Tuesday, December 1, 2015

My Sunflower Seed Disaster

Last summer I grew some sunflowers to provide our pollinating insects with one of their favorite nectar and pollen sources and then to harvest the seeds to help feed the wild birds over the winter.  I knew I didn't plant enough to feed the birds for the entire winter, but thought the seeds might last at least a few weeks.

Fading Sunflower

I watched with happiness as my sunflowers grew, flowered and formed seed heads.

Drying sunflower

The little flowers on the heads dried and began to fall off.

Ripening sunflower seeds

The warm sunshine of August and September ripened the seeds.

Sunflower seeds

The striped seeds could be seen drying in the sun.  We started to have some cooler temperatures and some rain one morning followed by a sunny, warm afternoon, so I harvested most of the seed heads and brought them inside to continue drying.  I have them a couple of hours in a warm oven to try to make sure they were dry,  I let them cool overnight and to prevent any rodents from getting into them, I put the seeds, heads and all into some empty metal coffee cans with plastic lids.  A couple of months passed and we had our first few inches of snow that stuck and an extended cold spell with temperatures staying below freezing for several days.  Certain by now all of the bears would be in hibernation, I pulled out my bird feeders and pulled out the containers with my home-grown sunflower seeds.

Mold growing on a sunflower seed head
They obviously hadn't been dried enough or I should have removed all of the seeds from the seed heads or maybe both because they were covered with ugly grey mold and totally unusable.  Into the compost pile they went and I bought sunflower seed to fill my bird feeders.  Any tips on harvesting and preparing sunflower seeds for storage would be appreciated!


  1. hi, when I grow sunflowers for seed for the livestock, I take the dried heads with enough stalk to be handle, tie three together an hang them for dried storage, they must stay dry and with airflow, if you want to store them, then need to deseed the heads, dry them slow till brittle shells, no softness or flex and then into either bags or jars, I store my human boiled salted seeds in very dry jars and my feed seeds in plastic bags. Thanks for stopping by just another day on the farm, I am looking forward to reading your blog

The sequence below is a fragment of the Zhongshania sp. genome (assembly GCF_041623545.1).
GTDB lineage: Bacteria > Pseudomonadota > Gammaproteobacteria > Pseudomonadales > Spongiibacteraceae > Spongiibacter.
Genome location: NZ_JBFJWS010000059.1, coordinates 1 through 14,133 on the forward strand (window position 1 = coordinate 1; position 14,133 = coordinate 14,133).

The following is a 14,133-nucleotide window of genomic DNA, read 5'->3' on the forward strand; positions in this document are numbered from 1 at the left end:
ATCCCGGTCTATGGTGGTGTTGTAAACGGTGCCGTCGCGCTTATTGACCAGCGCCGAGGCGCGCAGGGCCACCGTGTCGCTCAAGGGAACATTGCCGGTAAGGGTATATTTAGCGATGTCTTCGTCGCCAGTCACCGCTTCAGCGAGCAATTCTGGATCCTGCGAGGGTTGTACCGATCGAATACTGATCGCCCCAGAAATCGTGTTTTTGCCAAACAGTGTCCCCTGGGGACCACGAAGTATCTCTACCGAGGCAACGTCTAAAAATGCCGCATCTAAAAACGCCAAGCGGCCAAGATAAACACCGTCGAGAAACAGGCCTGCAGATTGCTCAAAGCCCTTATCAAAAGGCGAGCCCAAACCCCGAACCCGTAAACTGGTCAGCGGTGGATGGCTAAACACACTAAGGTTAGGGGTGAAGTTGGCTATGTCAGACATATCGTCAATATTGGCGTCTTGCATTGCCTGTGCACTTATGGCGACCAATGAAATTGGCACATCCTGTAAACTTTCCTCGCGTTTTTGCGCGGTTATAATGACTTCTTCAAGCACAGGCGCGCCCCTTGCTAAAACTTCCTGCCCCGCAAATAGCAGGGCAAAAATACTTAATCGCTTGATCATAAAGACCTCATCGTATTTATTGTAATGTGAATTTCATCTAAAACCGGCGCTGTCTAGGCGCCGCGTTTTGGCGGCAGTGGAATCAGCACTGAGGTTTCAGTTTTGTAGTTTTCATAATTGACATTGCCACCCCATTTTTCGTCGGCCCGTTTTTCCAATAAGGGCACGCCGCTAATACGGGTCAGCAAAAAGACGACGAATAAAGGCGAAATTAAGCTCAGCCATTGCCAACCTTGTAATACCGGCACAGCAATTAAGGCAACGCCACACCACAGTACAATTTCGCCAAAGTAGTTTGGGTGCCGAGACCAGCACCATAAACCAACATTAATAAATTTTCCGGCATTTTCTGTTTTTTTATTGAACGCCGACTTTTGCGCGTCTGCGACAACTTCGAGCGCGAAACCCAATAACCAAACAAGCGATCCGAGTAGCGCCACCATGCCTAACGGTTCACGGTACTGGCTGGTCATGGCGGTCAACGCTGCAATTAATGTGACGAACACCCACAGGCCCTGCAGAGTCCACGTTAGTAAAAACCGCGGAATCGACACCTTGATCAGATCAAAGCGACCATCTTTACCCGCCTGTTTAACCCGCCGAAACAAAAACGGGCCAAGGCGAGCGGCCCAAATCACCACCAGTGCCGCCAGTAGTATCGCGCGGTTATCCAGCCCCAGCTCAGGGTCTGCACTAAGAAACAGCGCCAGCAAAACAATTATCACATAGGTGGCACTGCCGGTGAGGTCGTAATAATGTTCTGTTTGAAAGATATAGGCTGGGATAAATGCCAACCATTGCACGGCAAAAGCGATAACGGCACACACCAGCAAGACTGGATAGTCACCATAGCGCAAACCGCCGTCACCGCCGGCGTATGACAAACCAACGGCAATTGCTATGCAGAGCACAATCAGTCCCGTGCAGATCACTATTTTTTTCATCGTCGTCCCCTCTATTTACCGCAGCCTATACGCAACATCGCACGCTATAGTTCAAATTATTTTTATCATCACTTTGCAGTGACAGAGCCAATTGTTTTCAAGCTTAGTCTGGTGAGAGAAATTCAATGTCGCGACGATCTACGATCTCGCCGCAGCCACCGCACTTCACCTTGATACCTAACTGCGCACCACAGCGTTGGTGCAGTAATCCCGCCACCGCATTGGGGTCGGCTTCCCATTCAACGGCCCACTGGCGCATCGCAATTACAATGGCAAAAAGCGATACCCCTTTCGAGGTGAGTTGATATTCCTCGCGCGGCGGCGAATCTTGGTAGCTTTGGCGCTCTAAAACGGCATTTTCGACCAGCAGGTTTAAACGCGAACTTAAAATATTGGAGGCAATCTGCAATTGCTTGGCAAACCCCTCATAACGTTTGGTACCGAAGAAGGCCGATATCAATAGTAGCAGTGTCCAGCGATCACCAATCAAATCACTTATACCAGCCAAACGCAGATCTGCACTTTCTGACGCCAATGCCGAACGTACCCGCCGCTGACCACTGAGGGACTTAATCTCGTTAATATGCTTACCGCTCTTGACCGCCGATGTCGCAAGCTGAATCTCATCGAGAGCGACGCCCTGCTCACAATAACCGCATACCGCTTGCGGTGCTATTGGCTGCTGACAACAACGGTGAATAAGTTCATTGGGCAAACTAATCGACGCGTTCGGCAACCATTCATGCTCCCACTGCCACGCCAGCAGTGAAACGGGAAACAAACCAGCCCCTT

1. Thank you for the tips. I'll keep them in mind for next year.

  2. I had this half happen last year. I hung many of the flower heads in our shed to dry but the last few got tossed into a bucket and forgotten. The bucket was in the garage and though it's dry in there all the parts of the seed head that touched anything else (side or bottom of the bucket, each other etc) did not dry thoroughly and had a bit of mold on it. I was lucky enough to be able to just pull those chunks off and use the rest, but I still lost a bit. The ones I had hung and left till I was ready to use them were great though!

    So, my advice would be to hang them in a dry area for a few weeks at least. Removing the seeds from the head before storing also takes away a source of moisture. Then I would store them in a paper bag in a dry spot till you're ready to use them. I hope you have better luck next harvest!

    Thanks for linking up with Green Thumb Thursday! I hope to see you back this week!


    1. Thank you for the tips. I'll try again next year.